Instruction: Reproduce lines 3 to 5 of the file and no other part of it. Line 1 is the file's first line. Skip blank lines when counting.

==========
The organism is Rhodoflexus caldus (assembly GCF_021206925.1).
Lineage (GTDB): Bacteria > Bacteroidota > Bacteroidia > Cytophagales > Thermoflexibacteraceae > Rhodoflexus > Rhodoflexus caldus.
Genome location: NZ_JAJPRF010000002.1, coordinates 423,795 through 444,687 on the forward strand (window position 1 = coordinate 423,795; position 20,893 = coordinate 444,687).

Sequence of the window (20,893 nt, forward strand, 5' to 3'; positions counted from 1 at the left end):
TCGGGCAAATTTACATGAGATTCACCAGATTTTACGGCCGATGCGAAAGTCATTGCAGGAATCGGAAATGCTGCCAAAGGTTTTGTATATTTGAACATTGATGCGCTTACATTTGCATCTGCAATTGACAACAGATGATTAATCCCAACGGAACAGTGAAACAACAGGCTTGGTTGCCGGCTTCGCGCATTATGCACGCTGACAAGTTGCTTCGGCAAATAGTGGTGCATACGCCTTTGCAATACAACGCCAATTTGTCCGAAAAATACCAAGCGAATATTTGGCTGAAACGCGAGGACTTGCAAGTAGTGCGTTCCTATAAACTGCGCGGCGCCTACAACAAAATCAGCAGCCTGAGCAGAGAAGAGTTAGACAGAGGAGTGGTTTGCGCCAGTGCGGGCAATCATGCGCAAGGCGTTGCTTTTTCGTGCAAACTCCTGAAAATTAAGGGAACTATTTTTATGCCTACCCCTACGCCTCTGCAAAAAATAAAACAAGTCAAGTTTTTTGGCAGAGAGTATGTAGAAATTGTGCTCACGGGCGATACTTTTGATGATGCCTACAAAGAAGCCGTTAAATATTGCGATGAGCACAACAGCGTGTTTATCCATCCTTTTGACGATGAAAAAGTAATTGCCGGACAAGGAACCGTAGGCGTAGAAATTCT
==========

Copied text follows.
Genome location: NZ_JAJPRF010000002.1, coordinates 423,795 through 444,687 on the forward strand (window position 1 = coordinate 423,795; position 20,893 = coordinate 444,687).

Sequence of the window (20,893 nt, forward strand, 5' to 3'; positions counted from 1 at the left end):
TCGGGCAAATTTACATGAGATTCACCAGATTTTACGGCCGATGCGAAAGTCATTGCAGGAATCGGAAATGCTGCCAAAGGTTTTGTATATTTGAACATTGATGCGCTTACATTTGCATCTGCAATTGACAACAGATGATTAATCCCAACGGAACAGTGAAACAACAGGCTTGGTTGCCGGCTTCGCGCATTATGCACGCTGACAAGTTGCTTCGGCAAATAGTGGTGCATACGCCTTTGCAATACAACGCCAATTTGTCCGAAAAATACCAAGCGAATATTTGGCTGAAACGCGAGGACTTGCAAGTAGTGCGTTCCTATAAACTGCGCGGCGCCTACAACAAAATCAGCAGCCTGAGCAGAGAAGAGTTAGACAGAGGAGTGGTTTGCGCCAGTGCGGGCAATCATGCGCAAGGCGTTGCTTTTTCGTGCAAACTCCTGAAAATTAAGGGAACTATTTTTATGCCTACCCCTACGCCTCTGCAAAAAATAAAACAAGTCAAGTTTTTTGGCAGAGAGTATGTAGAAATTGTGCTCACGGGCGATACTTTTGATGATGCCTACAAAGAAGCCGTTAAATATTGCGATGAGCACAACAGCGTGTTTATCCATCCTTTTGACGATGAAAAAGTAATTGCCGGACAAGGAACCGTAGGCGTAGAAATTCT